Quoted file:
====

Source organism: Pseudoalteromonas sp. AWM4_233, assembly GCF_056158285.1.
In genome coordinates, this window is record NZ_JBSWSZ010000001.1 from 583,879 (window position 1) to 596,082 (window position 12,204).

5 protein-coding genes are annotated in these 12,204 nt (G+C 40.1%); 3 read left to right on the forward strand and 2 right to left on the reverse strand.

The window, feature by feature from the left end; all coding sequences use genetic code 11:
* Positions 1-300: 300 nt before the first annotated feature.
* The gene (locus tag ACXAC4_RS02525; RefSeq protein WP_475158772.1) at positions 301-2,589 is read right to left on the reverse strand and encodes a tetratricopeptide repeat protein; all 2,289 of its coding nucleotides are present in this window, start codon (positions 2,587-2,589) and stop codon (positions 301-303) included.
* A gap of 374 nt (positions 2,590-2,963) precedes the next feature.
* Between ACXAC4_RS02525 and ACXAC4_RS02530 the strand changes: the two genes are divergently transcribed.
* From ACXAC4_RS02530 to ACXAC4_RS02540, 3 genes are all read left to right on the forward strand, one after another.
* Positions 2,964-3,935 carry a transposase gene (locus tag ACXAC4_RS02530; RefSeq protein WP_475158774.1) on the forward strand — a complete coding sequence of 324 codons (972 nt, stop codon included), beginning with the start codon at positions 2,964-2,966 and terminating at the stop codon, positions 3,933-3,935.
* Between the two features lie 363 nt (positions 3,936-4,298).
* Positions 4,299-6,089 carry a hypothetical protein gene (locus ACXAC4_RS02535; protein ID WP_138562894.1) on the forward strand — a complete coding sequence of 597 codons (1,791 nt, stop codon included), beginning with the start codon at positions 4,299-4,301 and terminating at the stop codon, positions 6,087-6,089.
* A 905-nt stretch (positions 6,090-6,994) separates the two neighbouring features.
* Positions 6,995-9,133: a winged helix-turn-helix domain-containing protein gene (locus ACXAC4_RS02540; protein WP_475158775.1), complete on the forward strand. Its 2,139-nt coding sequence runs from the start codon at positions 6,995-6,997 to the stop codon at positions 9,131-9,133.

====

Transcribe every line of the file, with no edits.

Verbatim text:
Source organism: Pseudoalteromonas sp. AWM4_233, assembly GCF_056158285.1.
In genome coordinates, this window is record NZ_JBSWSZ010000001.1 from 583,879 (window position 1) to 596,082 (window position 12,204).

5 protein-coding genes are annotated in these 12,204 nt (G+C 40.1%); 3 read left to right on the forward strand and 2 right to left on the reverse strand.

The window, feature by feature from the left end; all coding sequences use genetic code 11:
* Positions 1-300: 300 nt before the first annotated feature.
* The gene (locus tag ACXAC4_RS02525; RefSeq protein WP_475158772.1) at positions 301-2,589 is read right to left on the reverse strand and encodes a tetratricopeptide repeat protein; all 2,289 of its coding nucleotides are present in this window, start codon (positions 2,587-2,589) and stop codon (positions 301-303) included.
* A gap of 374 nt (positions 2,590-2,963) precedes the next feature.
* Between ACXAC4_RS02525 and ACXAC4_RS02530 the strand changes: the two genes are divergently transcribed.
* From ACXAC4_RS02530 to ACXAC4_RS02540, 3 genes are all read left to right on the forward strand, one after another.
* Positions 2,964-3,935 carry a transposase gene (locus tag ACXAC4_RS02530; RefSeq protein WP_475158774.1) on the forward strand — a complete coding sequence of 324 codons (972 nt, stop codon included), beginning with the start codon at positions 2,964-2,966 and terminating at the stop codon, positions 3,933-3,935.
* Between the two features lie 363 nt (positions 3,936-4,298).
* Positions 4,299-6,089 carry a hypothetical protein gene (locus ACXAC4_RS02535; protein ID WP_138562894.1) on the forward strand — a complete coding sequence of 597 codons (1,791 nt, stop codon included), beginning with the start codon at positions 4,299-4,301 and terminating at the stop codon, positions 6,087-6,089.
* A 905-nt stretch (positions 6,090-6,994) separates the two neighbouring features.
* Positions 6,995-9,133: a winged helix-turn-helix domain-containing protein gene (locus ACXAC4_RS02540; protein WP_475158775.1), complete on the forward strand. Its 2,139-nt coding sequence runs from the start codon at positions 6,995-6,997 to the stop codon at positions 9,131-9,133.